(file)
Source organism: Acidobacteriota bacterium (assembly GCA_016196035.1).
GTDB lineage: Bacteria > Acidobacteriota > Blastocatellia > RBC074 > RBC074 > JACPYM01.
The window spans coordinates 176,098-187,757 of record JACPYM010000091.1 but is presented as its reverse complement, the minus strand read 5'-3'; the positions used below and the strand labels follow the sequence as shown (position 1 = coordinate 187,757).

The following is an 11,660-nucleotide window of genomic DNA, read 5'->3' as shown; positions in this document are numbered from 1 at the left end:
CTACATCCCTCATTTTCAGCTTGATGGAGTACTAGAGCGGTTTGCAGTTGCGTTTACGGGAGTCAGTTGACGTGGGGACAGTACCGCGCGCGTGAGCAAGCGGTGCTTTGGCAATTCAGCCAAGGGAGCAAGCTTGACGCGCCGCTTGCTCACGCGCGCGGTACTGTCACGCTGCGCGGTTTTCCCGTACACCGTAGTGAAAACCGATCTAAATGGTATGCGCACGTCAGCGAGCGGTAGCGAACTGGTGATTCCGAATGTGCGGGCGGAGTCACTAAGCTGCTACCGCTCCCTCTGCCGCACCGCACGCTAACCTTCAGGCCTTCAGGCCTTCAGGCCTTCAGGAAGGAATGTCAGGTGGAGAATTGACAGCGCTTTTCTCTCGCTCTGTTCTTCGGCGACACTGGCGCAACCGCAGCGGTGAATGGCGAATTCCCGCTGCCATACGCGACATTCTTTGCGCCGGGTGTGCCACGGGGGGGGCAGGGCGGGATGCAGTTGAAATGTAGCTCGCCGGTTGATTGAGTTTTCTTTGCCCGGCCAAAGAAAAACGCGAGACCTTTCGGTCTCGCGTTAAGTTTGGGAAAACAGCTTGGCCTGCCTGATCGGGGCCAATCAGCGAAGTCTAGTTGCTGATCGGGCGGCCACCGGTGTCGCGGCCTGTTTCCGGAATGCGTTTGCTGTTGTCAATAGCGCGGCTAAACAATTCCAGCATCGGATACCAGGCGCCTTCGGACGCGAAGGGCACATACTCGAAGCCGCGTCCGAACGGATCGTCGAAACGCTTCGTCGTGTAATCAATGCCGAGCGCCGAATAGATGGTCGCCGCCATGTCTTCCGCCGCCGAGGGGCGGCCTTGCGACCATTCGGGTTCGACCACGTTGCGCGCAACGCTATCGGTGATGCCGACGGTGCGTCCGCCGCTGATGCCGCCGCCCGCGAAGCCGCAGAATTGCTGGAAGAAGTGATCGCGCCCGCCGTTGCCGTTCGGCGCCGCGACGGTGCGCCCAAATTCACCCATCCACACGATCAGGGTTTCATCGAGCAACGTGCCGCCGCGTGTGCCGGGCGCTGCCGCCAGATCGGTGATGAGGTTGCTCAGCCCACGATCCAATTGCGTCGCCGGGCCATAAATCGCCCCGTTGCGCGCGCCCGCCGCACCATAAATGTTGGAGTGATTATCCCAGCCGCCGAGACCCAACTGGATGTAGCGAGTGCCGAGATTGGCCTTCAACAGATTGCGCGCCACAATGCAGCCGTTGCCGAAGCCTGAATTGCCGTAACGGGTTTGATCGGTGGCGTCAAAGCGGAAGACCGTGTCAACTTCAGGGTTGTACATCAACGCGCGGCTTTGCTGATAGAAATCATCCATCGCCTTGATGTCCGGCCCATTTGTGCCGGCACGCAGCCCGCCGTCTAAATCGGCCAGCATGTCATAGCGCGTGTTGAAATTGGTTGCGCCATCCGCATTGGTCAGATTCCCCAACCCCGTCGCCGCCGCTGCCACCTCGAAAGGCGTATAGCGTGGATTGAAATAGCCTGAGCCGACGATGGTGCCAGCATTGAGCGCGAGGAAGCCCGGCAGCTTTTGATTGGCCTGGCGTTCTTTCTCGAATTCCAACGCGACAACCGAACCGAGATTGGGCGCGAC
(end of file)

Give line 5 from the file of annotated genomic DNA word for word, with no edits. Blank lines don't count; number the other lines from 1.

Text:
CTACATCCCTCATTTTCAGCTTGATGGAGTACTAGAGCGGTTTGCAGTTGCGTTTACGGGAGTCAGTTGACGTGGGGACAGTACCGCGCGCGTGAGCAAGCGGTGCTTTGGCAATTCAGCCAAGGGAGCAAGCTTGACGCGCCGCTTGCTCACGCGCGCGGTACTGTCACGCTGCGCGGTTTTCCCGTACACCGTAGTGAAAACCGATCTAAATGGTATGCGCACGTCAGCGAGCGGTAGCGAACTGGTGATTCCGAATGTGCGGGCGGAGTCACTAAGCTGCTACCGCTCCCTCTGCCGCACCGCACGCTAACCTTCAGGCCTTCAGGCCTTCAGGCCTTCAGGAAGGAATGTCAGGTGGAGAATTGACAGCGCTTTTCTCTCGCTCTGTTCTTCGGCGACACTGGCGCAACCGCAGCGGTGAATGGCGAATTCCCGCTGCCATACGCGACATTCTTTGCGCCGGGTGTGCCACGGGGGGGGCAGGGCGGGATGCAGTTGAAATGTAGCTCGCCGGTTGATTGAGTTTTCTTTGCCCGGCCAAAGAAAAACGCGAGACCTTTCGGTCTCGCGTTAAGTTTGGGAAAACAGCTTGGCCTGCCTGATCGGGGCCAATCAGCGAAGTCTAGTTGCTGATCGGGCGGCCACCGGTGTCGCGGCCTGTTTCCGGAATGCGTTTGCTGTTGTCAATAGCGCGGCTAAACAATTCCAGCATCGGATACCAGGCGCCTTCGGACGCGAAGGGCACATACTCGAAGCCGCGTCCGAACGGATCGTCGAAACGCTTCGTCGTGTAATCAATGCCGAGCGCCGAATAGATGGTCGCCGCCATGTCTTCCGCCGCCGAGGGGCGGCCTTGCGACCATTCGGGTTCGACCACGTTGCGCGCAACGCTATCGGTGATGCCGACGGTGCGTCCGCCGCTGATGCCGCCGCCCGCGAAGCCGCAGAATTGCTGGAAGAAGTGATCGCGCCCGCCGTTGCCGTTCGGCGCCGCGACGGTGCGCCCAAATTCACCCATCCACACGATCAGGGTTTCATCGAGCAACGTGCCGCCGCGTGTGCCGGGCGCTGCCGCCAGATCGGTGATGAGGTTGCTCAGCCCACGATCCAATTGCGTCGCCGGGCCATAAATCGCCCCGTTGCGCGCGCCCGCCGCACCATAAATGTTGGAGTGATTATCCCAGCCGCCGAGACCCAACTGGATGTAGCGAGTGCCGAGATTGGCCTTCAACAGATTGCGCGCCACAATGCAGCCGTTGCCGAAGCCTGAATTGCCGTAACGGGTTTGATCGGTGGCGTCAAAGCGGAAGACCGTGTCAACTTCAGGGTTGTACATCAACGCGCGGCTTTGCTGATAGAAATCATCCATCGCCTTGATGTCCGGCCCATTTGTGCCGGCACGCAGCCCGCCGTCTAAATCGGCCAGCATGTCATAGCGCGTGTTGAAATTGGTTGCGCCATCCGCATTGGTCAGATTCCCCAACCCCGTCGCCGCCGCTGCCACCTCGAAAGGCGTATAGCGTGGATTGAAATAGCCTGAGCCGACGATGGTGCCAGCATTGAGCGCGAGGAAGCCCGGCAGCTTTTGATTGGCCTGGCGTTCTTTCTCGAATTCCAACGCGACAACCGAACCGAGATTGGGCGCGAC